verb[with object] (usually as adjective deracinated)
Uproot (someone) from their natural geographical, social, or cultural environment: a deracinated writer who has complicated relations with his working-class background
More example sentences
- We are deracinated Chinese, stripped of our regionalism, belonging neither here nor there.
- These questions haunt a society that is deracinated, fragmented, where the social consensus is constantly unsettled - where you escape the security of the beliefs you were raised in before you even have time to fully assimilate them.
- Mass migration has intensified that sense of being deracinated.
- Example sentences
- Our fathers presided over the ruthless deracination of political reportage in this country, and we intend to make amends during this campaign.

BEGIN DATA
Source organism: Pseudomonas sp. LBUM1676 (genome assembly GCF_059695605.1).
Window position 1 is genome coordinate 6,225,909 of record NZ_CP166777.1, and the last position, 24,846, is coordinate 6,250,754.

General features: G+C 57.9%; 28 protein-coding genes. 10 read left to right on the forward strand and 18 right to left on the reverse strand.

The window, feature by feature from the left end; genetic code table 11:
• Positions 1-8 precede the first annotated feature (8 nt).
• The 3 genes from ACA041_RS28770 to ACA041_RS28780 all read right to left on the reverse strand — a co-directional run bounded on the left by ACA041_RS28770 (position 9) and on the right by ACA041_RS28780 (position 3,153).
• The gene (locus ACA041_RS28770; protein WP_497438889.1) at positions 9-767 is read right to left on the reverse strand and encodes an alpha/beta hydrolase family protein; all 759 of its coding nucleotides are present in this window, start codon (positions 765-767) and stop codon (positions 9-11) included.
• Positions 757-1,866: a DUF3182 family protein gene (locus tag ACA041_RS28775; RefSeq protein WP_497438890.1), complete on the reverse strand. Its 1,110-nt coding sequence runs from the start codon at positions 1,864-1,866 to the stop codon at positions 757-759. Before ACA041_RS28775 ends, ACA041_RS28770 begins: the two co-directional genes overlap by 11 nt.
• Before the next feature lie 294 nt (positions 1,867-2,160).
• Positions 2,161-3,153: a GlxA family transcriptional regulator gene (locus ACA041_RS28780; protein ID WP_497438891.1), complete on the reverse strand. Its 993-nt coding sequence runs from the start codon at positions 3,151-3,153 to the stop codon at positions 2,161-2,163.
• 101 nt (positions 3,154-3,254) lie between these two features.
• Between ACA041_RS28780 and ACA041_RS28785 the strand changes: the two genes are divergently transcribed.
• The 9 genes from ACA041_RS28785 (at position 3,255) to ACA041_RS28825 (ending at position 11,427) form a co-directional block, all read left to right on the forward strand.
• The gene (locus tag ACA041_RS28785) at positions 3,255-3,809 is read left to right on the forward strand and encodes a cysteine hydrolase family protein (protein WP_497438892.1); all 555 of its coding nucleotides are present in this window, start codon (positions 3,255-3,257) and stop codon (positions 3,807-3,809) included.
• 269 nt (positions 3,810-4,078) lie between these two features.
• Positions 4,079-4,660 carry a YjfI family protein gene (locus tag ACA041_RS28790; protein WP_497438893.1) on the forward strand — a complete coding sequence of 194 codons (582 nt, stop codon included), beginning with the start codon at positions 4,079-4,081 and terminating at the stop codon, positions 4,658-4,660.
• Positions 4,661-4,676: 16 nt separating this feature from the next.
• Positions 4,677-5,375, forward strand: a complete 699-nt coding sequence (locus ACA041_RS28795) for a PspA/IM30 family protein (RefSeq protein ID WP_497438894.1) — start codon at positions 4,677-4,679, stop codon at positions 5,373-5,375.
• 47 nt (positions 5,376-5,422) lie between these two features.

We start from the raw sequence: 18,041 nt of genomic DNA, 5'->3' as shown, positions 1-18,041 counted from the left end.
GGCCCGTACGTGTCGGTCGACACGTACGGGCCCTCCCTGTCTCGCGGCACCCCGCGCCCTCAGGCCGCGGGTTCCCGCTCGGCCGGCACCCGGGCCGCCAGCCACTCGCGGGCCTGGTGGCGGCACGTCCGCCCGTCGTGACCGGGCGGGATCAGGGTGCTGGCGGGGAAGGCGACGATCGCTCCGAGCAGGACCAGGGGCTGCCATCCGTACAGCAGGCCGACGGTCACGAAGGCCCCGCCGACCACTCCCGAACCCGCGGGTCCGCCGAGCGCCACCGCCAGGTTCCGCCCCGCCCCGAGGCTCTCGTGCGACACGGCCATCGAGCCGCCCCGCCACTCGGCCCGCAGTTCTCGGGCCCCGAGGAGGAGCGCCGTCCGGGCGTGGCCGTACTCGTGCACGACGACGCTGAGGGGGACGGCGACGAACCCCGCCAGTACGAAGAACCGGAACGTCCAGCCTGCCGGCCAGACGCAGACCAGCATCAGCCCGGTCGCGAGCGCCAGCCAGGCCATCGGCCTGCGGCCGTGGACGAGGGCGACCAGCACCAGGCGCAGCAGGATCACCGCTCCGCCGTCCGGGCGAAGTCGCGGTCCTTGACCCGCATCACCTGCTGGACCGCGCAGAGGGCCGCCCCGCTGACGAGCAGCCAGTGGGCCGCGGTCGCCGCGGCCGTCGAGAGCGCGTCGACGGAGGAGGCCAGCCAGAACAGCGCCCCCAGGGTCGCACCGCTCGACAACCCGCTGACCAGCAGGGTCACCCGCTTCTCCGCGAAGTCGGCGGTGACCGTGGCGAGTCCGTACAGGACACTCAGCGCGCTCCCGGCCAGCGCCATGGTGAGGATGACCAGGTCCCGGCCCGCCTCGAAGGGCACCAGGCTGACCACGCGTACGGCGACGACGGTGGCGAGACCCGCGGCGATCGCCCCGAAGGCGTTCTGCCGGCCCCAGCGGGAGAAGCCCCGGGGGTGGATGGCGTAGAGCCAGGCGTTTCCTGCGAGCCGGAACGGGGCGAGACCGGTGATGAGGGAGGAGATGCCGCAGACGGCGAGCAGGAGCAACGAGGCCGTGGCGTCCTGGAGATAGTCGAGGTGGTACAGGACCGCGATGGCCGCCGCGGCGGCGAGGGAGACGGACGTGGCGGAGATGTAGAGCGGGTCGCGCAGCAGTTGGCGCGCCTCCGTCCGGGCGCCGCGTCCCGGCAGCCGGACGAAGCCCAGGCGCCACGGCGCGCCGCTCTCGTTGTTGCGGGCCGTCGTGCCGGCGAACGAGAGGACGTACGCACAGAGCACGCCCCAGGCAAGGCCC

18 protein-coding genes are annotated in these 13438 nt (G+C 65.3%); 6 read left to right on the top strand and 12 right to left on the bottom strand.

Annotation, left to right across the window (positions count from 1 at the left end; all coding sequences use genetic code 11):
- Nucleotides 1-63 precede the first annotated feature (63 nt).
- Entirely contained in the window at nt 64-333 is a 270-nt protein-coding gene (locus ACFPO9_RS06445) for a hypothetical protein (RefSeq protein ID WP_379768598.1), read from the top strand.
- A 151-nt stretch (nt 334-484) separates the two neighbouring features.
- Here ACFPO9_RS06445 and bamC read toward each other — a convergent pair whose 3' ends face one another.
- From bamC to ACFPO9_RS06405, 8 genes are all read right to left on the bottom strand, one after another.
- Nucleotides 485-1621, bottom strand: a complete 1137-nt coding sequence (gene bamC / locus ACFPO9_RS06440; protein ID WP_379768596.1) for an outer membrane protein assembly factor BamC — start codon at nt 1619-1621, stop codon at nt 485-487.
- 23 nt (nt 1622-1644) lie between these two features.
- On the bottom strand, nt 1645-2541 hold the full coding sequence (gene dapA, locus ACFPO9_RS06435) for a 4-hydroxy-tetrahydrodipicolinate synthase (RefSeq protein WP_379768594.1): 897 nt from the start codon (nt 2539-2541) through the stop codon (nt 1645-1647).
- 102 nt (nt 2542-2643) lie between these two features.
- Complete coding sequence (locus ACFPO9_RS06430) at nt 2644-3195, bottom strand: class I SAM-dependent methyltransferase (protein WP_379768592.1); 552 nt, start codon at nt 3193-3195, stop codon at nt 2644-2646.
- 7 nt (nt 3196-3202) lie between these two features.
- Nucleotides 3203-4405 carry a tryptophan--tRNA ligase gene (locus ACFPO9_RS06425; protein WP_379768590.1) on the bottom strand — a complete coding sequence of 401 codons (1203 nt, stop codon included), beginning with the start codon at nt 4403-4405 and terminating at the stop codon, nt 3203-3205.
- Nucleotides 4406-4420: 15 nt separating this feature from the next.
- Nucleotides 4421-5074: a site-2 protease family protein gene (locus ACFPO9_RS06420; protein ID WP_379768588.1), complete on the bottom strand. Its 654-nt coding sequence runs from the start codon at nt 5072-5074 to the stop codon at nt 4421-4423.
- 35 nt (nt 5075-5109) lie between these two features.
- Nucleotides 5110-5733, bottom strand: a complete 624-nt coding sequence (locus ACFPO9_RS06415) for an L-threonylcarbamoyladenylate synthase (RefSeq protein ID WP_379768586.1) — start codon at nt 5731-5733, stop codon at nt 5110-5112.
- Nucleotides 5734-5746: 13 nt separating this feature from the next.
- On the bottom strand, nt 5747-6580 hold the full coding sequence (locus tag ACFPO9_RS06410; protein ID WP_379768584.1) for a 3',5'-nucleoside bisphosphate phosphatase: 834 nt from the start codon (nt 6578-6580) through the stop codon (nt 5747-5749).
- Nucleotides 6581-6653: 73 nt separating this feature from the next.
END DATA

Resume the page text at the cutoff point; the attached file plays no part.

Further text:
- This fine novel of loss, love and deracination is set in the wetlands of the Somerset Levels in 1946 during one of the worst winters for decades.
- She identifies deracination as the defining condition of the modern world.
Late 16th century: from French déraciner, from dé- (expressing removal) + racine 'root' (based on Latin radix).
Words that rhyme with deracinateassassinate, fascinate
For editors and proofreaders
Line breaks: de|racin|ate
Definition of deracinate in:
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